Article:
I just got done listening to what should have been a really interesting webinar. It had a great panel of experts and was focused on how regulatory changes can spur innovation and growth in the financial industry. The invitation to the event was compelling; it had good thought leaders on the panel, and looked very interesting. I actually rearranged my schedule so I could attend.
The panel discussion had great potential, but after it got started, it quickly lost my interest. I stayed connected, but I started working on other things (like this blog post). I wonder how many other attendees were actually working on other tasks while the webcast ran in the background.
In analyzing what they did wrong, I think they made three critical mistakes.
They Targeted Too Broadly
Usually, for a webinar to be effective, it should be targeted to a very specific audience. But marketers find that limiting when they’re on the hook to generate lots of leads. If you’re shooting for quantity instead of quality, then you can target broadly to make sure you don’t miss anyone. But that will mean you’ll have to prepare content that will apply to all buyer personas, all asset classes, all portions of the enterprise, and even broadly across multiple financial services sectors. Some companies go after even broader audiences by targeting multiple vertical industries. But in reality, this just ensures that the content will be irrelevant to everyone and that you’ll get little or no audience engagement. So you might attract lots of registrants, and people might even attend the live event. But the audience will tune out and focus on other tasks while the webinar is running, like I did.
They Kept the Content Abstract
The most effective webcasts educate the audience about how to solve their specific business problems. But if you’re targeting too broadly, you have to keep the content completely abstract because concrete examples will only make sense to a small sub-set of the audience. If you don’t focus on specific business problems, you have to stay abstract, ensuring that no one except your competitors really understands what you’re talking about. This also ensures that no one can apply what you’re saying to their real-world problems.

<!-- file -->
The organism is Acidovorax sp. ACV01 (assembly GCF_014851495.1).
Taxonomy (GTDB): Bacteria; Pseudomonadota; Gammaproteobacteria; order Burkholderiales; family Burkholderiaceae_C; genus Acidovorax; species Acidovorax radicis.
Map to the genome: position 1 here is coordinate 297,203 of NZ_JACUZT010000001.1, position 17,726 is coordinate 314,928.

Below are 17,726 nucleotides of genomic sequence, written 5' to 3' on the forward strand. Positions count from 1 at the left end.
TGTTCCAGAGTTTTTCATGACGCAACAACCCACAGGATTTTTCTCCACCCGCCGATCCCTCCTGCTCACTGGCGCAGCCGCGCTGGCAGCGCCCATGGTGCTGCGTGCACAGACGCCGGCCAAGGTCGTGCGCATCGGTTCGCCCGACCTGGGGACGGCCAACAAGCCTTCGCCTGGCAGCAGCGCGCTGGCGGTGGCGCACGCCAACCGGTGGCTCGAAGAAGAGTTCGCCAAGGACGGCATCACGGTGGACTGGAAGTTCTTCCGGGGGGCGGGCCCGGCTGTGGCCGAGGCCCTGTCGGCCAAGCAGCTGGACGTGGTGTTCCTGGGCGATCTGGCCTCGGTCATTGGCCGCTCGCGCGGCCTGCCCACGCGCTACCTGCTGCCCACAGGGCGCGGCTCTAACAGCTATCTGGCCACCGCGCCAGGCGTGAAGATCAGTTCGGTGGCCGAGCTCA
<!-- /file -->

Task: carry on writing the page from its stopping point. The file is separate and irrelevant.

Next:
They Didn’t Tell Any Client Stories
Storytelling engages your audience and makes the content interesting and relevant. Use cases and case studies help prospects get a vision for how they can solve their own similar business problems. But if you’re targeting too broadly, those use cases won’t be relevant to most of the audience. Use case examples and stories of how clients solved their real-world business problems help the audience connect emotionally and intellectually with the content. When we tell reference stories, prospects discover their own stories as they listen, and they begin to develop a vision for how you can help them like you helped the reference customer. (By the way, you CAN create a compelling use case story without naming the customer or disclosing confidential information, so don’t let NDAs become an excuse for not telling stories).
Which is Better for Webinar Results? Quantity or Quality?
By their nature stories are never general. They’re always about a specific situation. So your broad, un-targeted audience is not likely to connect with stories that aren’t relevant to them. But wouldn’t it be better to segment your audience and hold 4 separate webinars telling relevant stories to 4 different target audiences? If the stories and examples would help those specific prospects catch a vision for how you could help them, wouldn’t that generate better quality leads? If that was the case, wouldn’t audience quality and qualified leads be a better measure of webinar success than just raw registrant numbers?
To be honest, I’m really tired of boring webinars that promise so much and deliver so little! If you want to try out some ideas for how to add a little story and make your webinars engaging, interesting, relevant, and effective for generating qualified leads, give us a call. You can reach me at +1.970.300.2280.
Learn more from these “7 Lessons From A Bad Webinar.”
Here are some more fun tips from HubSpot on how to totally suck at marketing.
The illustration above is “The Scream” by Edvard Munch.